Autonomous cars may in the near future provide individualized transportation to those who cannot drive, while exoskeleton systems will enable ambulation to people with paraplegia. Intelligent homes offer opportunities for independent living to those with reduced motion control. At the urban scale, mapping and localization systems are being deployed in public spaces to support orientation and wayfinding, or to identify safe paths to traverse for wheelchair users. It is encouraging that all major information technology companies have committed to including accessibility features in their products, and even started their own research labs in access technology. Yet, sometimes innovation comes from the grassroots. Communities of makers have taken on the challenges of designing low-budget assistive technology, often involving people with disabilities in exciting co-design experiments. Crowdsourcing and microvolunteering projects have evolved into accessibility platforms with thousands of contributors and users.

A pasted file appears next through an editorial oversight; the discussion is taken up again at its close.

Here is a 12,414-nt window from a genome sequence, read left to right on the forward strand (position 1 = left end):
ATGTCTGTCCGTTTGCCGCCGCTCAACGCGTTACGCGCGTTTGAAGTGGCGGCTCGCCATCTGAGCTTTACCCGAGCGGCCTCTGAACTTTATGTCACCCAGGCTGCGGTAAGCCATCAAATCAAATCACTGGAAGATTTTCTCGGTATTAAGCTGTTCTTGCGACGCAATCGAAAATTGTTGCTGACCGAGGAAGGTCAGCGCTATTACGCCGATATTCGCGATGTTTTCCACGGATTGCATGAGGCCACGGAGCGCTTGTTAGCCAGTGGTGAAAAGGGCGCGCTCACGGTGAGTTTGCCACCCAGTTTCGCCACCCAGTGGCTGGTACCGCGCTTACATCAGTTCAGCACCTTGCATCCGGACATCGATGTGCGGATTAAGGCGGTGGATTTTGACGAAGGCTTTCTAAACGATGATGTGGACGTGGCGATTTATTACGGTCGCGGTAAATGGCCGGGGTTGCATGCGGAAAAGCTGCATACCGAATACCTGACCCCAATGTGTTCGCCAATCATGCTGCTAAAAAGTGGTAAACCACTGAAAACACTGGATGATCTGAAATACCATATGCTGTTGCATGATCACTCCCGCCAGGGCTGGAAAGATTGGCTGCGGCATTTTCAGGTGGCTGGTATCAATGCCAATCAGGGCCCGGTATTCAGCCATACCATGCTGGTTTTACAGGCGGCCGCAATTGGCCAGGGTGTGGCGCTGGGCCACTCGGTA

It is in this context that the 17th International Conference on Computers Helping People with Special Needs (ICCHP) will take place. Since its inception in 1989, ICCHP has evolved to become the largest European conference on Accessibility Technologies. It offers an inclusive and accessible environment, where participation of researchers with disabilities is particularly encouraged. ICCHP is a venue for showcasing cutting-edge technology, but also a place where to mingle with old and new colleagues for thought-provoking discussions.
Original contributions submitted to ICCHP undergo a rigorous peer review process, and accepted papers are published as part of the Springer Lecture Notes in Computer Science (LNCS). Technical presentations are organized in Special Thematic Sessions. The conference also features multiple parallel activities, including a Universal Learning Design STS, a Forum on Service and Practice, a Young Researchers’ Consortium, ICC4C Coding Competition, and possibilities to hold workshops, meetings and product presentations at its ICCHP Inclusion Fair.
Come and get involved!
UC Santa Cruz, Jack Baskin School of Engineering, CA, USA
General Chair ICCHP 2020